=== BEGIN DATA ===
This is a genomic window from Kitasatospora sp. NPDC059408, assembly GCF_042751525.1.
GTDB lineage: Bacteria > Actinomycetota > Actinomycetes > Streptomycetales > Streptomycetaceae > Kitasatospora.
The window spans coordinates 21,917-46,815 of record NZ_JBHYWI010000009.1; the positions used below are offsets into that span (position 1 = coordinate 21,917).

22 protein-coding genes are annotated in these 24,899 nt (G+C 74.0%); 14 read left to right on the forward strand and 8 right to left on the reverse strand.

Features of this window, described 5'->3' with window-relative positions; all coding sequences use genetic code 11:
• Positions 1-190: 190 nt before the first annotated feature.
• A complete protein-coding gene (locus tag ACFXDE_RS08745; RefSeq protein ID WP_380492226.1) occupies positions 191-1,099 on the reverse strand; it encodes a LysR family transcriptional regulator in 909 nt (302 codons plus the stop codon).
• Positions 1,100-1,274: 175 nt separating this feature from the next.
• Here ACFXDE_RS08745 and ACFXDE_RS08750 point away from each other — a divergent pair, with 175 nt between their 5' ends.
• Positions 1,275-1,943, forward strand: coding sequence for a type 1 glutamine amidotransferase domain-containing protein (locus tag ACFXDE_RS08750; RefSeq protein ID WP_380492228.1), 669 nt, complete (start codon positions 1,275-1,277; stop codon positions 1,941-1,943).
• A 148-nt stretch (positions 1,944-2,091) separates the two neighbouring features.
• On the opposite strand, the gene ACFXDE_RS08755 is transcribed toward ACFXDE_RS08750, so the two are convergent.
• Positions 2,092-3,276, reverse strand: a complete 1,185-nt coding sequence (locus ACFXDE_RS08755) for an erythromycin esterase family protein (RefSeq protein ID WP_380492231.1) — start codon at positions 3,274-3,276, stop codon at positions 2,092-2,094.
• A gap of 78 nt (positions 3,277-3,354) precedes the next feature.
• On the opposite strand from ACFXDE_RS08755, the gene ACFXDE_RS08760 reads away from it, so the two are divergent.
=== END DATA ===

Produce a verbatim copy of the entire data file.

This is a genomic window from Kitasatospora sp. NPDC059408, assembly GCF_042751525.1.
GTDB lineage: Bacteria > Actinomycetota > Actinomycetes > Streptomycetales > Streptomycetaceae > Kitasatospora.
The window spans coordinates 21,917-46,815 of record NZ_JBHYWI010000009.1; the positions used below are offsets into that span (position 1 = coordinate 21,917).

22 protein-coding genes are annotated in these 24,899 nt (G+C 74.0%); 14 read left to right on the forward strand and 8 right to left on the reverse strand.

Features of this window, described 5'->3' with window-relative positions; all coding sequences use genetic code 11:
• Positions 1-190: 190 nt before the first annotated feature.
• A complete protein-coding gene (locus tag ACFXDE_RS08745; RefSeq protein ID WP_380492226.1) occupies positions 191-1,099 on the reverse strand; it encodes a LysR family transcriptional regulator in 909 nt (302 codons plus the stop codon).
• Positions 1,100-1,274: 175 nt separating this feature from the next.
• Here ACFXDE_RS08745 and ACFXDE_RS08750 point away from each other — a divergent pair, with 175 nt between their 5' ends.
• Positions 1,275-1,943, forward strand: coding sequence for a type 1 glutamine amidotransferase domain-containing protein (locus tag ACFXDE_RS08750; RefSeq protein ID WP_380492228.1), 669 nt, complete (start codon positions 1,275-1,277; stop codon positions 1,941-1,943).
• A 148-nt stretch (positions 1,944-2,091) separates the two neighbouring features.
• On the opposite strand, the gene ACFXDE_RS08755 is transcribed toward ACFXDE_RS08750, so the two are convergent.
• Positions 2,092-3,276, reverse strand: a complete 1,185-nt coding sequence (locus ACFXDE_RS08755) for an erythromycin esterase family protein (RefSeq protein ID WP_380492231.1) — start codon at positions 3,274-3,276, stop codon at positions 2,092-2,094.
• A gap of 78 nt (positions 3,277-3,354) precedes the next feature.
• On the opposite strand from ACFXDE_RS08755, the gene ACFXDE_RS08760 reads away from it, so the two are divergent.